It was the opportunity to view this rare and unusual geological, hydrological and ecological setting, to see first hand Miner's failed dam on the Little Chazy River and to gain some understanding of just what the impacts of the ice storm of 1998 were on the Flat Rock, while learning about the forest management practices which were employed in its wake, that brought the 30 Cornell Cooperative Extension and NYFOA-associated persons to the Miner Institute that morning.

As the assemblage left Miner Center for Flat Rock, not a cloud could be seen in the sky. We soon arrived at a solar powered cabin/classroom used for education and research activities, which sits alongside the Little Chazy River just below the dam. That site is now the Ecosystems Studies Field Laboratory, which was created as a joint initiative between Plattsburgh State University and Miner Institute for the enrichment of undergraduate instruction and to provide research opportunities for students studying geology and environmental science. There, Dr. Adams provided maps and an overview of the geomorphology of the area.

The group then set out to explore the area. All marveled at the bizarre scene: a massive abandoned dam in the middle of the woods in the middle of nowhere; an amazing curiosity rarely accessible to anyone outside of Miner Institute. We walked upon a small bridge across the Little Chazy River and followed the path below the dam to an opening, an intentional break in the concrete which allowed us to pass through it to what would have been Lake Alice on the other side. It was on this, the reservoir side of the dam, that we were able to see the damaged trees that were left standing following the 1998 ice storm, and the regeneration that has occurred as a result of the management that was implemented more than a dozen years ago. I was taken back by just how dense the new growth in the understory was. And it was here that Dr. Adams and Mr. Boyce, using hands-on teaching techniques, addressed the interdependence of natural processes and the effects of human activities on the ecosystem, strengthening our understanding and appreciation of the Flat Rock ecosystem for the extent of the damage that occurred there in 1998, of the scope and scale of the undertaking that followed, and of the success of the plan that was implemented at that time.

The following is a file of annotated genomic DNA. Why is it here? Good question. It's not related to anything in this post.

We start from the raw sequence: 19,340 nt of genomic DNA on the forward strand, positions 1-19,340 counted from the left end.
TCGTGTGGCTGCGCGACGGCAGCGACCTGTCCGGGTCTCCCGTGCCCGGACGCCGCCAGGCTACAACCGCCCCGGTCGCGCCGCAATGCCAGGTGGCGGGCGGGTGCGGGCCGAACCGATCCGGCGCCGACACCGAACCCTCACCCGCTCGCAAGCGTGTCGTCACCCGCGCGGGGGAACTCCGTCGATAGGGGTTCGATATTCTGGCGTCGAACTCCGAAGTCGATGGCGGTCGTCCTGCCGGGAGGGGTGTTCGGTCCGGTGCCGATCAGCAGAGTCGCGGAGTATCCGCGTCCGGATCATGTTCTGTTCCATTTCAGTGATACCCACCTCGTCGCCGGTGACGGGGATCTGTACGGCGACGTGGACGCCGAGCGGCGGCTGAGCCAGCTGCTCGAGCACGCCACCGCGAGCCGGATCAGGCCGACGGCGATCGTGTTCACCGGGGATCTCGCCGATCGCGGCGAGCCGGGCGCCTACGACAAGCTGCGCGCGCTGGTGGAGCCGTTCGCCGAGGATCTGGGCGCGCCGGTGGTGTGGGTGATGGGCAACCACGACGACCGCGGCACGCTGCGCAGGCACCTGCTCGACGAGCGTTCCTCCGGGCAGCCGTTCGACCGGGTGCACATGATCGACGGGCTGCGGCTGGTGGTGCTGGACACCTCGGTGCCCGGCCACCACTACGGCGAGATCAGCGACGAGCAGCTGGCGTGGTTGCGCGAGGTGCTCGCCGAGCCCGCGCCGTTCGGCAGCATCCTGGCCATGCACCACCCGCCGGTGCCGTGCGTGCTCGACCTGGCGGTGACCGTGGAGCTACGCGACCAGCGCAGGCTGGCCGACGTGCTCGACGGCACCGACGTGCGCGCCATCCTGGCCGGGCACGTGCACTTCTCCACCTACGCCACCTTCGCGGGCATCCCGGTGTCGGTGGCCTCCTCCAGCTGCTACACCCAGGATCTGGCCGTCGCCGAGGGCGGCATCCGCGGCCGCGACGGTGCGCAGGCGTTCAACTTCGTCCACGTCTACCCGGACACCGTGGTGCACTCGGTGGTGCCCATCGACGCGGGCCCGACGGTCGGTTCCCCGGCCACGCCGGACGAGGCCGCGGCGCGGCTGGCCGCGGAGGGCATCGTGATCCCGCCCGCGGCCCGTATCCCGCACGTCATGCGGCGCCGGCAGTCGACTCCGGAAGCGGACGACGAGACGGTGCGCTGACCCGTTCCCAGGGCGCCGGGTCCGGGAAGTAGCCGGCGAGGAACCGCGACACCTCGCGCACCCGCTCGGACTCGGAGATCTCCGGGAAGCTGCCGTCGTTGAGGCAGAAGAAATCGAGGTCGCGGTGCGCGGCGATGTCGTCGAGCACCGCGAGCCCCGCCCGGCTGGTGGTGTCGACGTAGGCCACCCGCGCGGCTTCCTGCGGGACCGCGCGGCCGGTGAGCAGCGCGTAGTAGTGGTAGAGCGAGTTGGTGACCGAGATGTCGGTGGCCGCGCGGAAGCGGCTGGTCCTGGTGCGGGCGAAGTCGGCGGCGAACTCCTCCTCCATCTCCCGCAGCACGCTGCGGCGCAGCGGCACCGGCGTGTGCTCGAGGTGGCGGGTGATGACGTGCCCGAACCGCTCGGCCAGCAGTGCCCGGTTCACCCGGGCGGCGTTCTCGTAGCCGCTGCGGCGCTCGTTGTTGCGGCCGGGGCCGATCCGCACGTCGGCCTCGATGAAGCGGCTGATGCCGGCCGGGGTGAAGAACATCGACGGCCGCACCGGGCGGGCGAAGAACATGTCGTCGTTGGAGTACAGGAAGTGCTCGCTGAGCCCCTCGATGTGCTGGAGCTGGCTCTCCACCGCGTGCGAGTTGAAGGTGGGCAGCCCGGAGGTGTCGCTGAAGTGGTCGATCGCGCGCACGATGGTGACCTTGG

We ate lunch at Cobblestone Hill, then traveled back to the Miner Center where we regrouped and were joined by Miner Institute's dairy outreach coordinator, Wanda Emerich, and public relations coordinator, Rachel Dutil, who also took time from very busy schedules to escort us to through the next stop on our tour; a visit to the farm. Our first stop was the Heart's Delight Farm Heritage Exhibit, where we looked at several of William H. Miner's innovative, patented inventions, a diorama depicting the buildings, animals and topography of Heart's Delight Farm circa 1910, and a scale replica of Miner's 46-room Chazy home, Heart's Delight Cottage. We also viewed a short movie that looked at a century of challenges and changes that have taken place in North Country agriculture and the leading role that Miner Institute continues to hold in the field, in the Miner Institute "100 Years and Growing" theater.

From there we walked to the coach house, where we were able to check out an impressive collection of mint condition, early-20th-century, horse-drawn vehicles from Heart's Delight Farm, including several buggies, coaches, carriages and sleighs, a sprinkler wagon and one of the 13 International school buses that Miner donated to the Chazy Central Rural School and maintained at the farm. Then we walked across the way to the 1906 dairy barn, which now houses the Institute's Morgan horses. The final stop on our tour was the state-of-the-art dairy barns and milking parlor, which utilize the latest technologies available to keep Miner Institute's dairy cows as comfortable and productive as possible.

We remain extremely thankful to those that made this outstanding event so successful. No one went home disappointed.